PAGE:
Margaret V. Austin, Ph.D., edited by C. E. Zupanick, Psy.D.
1. Medications can worsen other medical or psychological conditions
ADHD medications can worsen certain medical and psychological conditions. These conditions may make the use of some medications too risky. The following is a discussion of some of these conditions. However, this is not intended to be a complete list. Discuss all medical and psychological conditions with the child's healthcare provider.
Tourette's and other tic disorders: Tourette's Syndrome is a tic disorder. Tics are spontaneous, purposeless, often repetitive, movements or vocalizations, such as eye blinking, throat clearing, and verbal or nonverbal sounds. Doctors previously believed that the use of Ritalin caused Tourette's Syndrome. As it turns out, children with Tourette's usually exhibit restless and distractible behavior prior to developing noticeable tics. Therefore, some of these children were placed on Ritalin to address ADHD-like symptoms prior to a definitive diagnosis of Tourette's Syndrome. We now know that Ritalin is not the cause of this syndrome. However, a person who has tics or Tourette's should avoid using stimulant medication. For more information about Tourette's Syndrome, please click here.
Glaucoma: People with glaucoma should also avoid stimulant medication. Stimulants can increase blood pressure. This increased pressure can cause further damage to the eye and vision.
Psychotic disorders: People experiencing active psychotic symptoms (such as hallucinations and delusions) should avoid stimulant medication. It can increase the frequency and intensity of psychotic episodes.
Depression and suicidal thoughts: Caution must be exercised when considering antidepressant medications for depressed children and adolescents. The FDA has warned that this age group may have higher rates of suicidal thoughts when taking antidepressants. Depressed persons should not use Strattera because it is associated with increased suicidal thoughts. The FDA has issued a so-called 'black box warning,' (the most serious type of warning) for antidepressant use with children and adolescents. The FDA warning extends to people of all ages taking antidepressants. People beginning antidepressant drug treatment should be closely monitored for increased depression or suicidal thoughts.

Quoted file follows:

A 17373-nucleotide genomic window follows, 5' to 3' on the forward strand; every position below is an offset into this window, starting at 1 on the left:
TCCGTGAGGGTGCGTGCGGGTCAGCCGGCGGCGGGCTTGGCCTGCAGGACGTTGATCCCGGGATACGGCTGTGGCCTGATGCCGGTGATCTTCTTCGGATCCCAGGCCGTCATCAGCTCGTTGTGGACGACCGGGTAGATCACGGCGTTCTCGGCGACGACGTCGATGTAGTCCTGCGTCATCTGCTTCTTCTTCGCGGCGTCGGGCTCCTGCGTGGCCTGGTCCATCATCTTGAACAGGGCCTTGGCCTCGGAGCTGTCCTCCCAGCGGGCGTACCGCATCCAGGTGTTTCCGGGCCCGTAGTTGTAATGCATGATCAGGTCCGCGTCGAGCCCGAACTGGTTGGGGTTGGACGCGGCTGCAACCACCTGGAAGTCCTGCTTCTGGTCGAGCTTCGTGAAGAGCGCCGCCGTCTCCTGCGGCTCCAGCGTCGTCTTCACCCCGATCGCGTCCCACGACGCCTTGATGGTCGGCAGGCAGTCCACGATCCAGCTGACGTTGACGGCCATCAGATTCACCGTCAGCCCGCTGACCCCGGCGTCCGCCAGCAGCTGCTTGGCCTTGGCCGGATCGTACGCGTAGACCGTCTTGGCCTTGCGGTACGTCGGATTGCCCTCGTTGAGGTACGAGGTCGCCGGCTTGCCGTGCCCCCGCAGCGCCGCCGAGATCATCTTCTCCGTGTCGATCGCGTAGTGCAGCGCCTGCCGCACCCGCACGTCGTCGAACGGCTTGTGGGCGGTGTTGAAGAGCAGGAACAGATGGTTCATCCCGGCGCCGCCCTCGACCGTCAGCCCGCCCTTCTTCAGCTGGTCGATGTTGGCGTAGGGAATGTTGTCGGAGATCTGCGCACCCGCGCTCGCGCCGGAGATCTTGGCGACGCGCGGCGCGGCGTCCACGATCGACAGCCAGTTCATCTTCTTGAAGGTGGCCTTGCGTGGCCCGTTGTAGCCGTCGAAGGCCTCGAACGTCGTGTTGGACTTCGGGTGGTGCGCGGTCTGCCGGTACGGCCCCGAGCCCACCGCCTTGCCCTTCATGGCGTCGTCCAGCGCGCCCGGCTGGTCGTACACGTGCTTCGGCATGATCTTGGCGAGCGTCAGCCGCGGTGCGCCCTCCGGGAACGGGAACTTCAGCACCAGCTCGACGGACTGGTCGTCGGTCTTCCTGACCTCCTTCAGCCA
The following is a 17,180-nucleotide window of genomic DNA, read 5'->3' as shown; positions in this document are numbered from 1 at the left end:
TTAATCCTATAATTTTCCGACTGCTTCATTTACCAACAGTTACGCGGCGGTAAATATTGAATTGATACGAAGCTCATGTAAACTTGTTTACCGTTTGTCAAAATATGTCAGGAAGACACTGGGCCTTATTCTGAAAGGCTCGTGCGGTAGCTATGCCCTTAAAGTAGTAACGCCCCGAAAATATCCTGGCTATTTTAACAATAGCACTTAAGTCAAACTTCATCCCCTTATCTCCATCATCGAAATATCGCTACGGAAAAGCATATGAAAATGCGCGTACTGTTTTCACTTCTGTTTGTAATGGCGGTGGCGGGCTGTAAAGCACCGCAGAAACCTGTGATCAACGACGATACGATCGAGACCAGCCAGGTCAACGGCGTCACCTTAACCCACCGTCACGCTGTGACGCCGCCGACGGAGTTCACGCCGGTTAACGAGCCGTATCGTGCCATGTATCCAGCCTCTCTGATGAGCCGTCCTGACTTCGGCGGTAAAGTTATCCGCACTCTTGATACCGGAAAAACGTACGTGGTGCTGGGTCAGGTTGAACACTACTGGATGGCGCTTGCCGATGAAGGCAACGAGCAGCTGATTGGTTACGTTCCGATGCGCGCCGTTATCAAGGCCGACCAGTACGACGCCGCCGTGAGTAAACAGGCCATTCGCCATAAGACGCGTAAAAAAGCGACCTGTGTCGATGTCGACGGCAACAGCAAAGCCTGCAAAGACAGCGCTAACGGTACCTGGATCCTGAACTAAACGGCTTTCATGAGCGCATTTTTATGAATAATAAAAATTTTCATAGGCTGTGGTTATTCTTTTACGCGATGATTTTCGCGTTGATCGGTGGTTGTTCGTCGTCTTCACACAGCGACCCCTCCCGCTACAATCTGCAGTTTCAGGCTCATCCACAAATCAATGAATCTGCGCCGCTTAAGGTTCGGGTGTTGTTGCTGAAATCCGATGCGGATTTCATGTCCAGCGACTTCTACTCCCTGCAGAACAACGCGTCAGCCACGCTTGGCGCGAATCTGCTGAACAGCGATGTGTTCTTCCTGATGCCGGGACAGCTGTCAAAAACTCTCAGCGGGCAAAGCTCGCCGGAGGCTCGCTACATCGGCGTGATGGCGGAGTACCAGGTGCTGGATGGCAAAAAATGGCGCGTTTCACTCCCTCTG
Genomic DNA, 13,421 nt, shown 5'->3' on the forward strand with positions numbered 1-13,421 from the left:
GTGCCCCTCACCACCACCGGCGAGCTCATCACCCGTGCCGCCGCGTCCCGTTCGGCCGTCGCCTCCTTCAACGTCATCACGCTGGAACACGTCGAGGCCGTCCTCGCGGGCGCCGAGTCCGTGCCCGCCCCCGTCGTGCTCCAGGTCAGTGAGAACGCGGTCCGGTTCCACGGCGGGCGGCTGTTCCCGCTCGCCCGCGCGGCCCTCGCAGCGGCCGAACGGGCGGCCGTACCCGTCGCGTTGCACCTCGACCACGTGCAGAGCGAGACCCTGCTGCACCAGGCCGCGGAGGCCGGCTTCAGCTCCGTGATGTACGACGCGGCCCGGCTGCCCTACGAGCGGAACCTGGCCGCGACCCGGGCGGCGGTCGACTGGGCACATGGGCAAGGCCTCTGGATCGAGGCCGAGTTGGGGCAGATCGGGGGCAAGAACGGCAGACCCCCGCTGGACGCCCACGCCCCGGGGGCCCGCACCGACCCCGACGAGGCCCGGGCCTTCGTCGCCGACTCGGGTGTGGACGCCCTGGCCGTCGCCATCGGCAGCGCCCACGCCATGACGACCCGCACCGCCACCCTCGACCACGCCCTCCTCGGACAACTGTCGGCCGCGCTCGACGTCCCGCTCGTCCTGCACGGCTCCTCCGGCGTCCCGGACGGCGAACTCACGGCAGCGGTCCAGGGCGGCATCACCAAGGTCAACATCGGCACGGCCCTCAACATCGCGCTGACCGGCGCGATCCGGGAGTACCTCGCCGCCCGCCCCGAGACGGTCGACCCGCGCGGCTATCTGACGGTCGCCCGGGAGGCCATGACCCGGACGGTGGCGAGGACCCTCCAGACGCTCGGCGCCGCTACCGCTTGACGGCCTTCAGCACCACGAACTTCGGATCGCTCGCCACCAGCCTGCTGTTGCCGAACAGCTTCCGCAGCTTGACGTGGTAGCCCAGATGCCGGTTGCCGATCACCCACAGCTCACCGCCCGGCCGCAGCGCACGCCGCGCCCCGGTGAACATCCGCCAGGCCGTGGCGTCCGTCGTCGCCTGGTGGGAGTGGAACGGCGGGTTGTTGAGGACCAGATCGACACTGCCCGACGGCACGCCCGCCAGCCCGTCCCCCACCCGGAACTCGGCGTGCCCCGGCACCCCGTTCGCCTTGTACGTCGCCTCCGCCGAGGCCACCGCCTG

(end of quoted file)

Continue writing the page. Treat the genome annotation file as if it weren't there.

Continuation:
Eating disorders: Children with eating disorders should not use Wellbutrin because it may increase these symptoms.
Seizure disorders: Children with seizure disorders should not use stimulant medication, nor Wellbutrin® (a type of antidepressant). These medications can increase seizures.
Allergies: Anyone who is allergic to any ADHD medication, or any of its ingredients, should not use it.
This is not a complete list. Discuss all medical and psychological conditions with the child's healthcare provider.
2. Lack of knowledge about medications' effect on children
Most ADHD medications are considered safe and effective for children in the short-term. We have much less information about the long-term effects. In addition, many medications have not been studied or approved for use with children. Therefore, we cannot be certain how these medications affect a child's growing body and mind. Nevertheless, doctors may prescribe FDA-approved medications on an "off-label" basis. This means the medicine has not received FDA-approval for a specific mental disorder, or for use certain age groups. Off-label prescribing may sound a little risky. However, sometimes the potential benefits outweigh these risks. A physician may decide to prescribe off-label when other medications have failed or are contraindicated; and, they believe the medication may significantly improve a child's life. In many cases, this proves to be true. However, young people do not respond to drugs in the same way as adults, and side effects will be different. Therefore, it is important that caregivers pay close attention to a child's response to a drug. More research is needed to clarify how specific medications affect young people.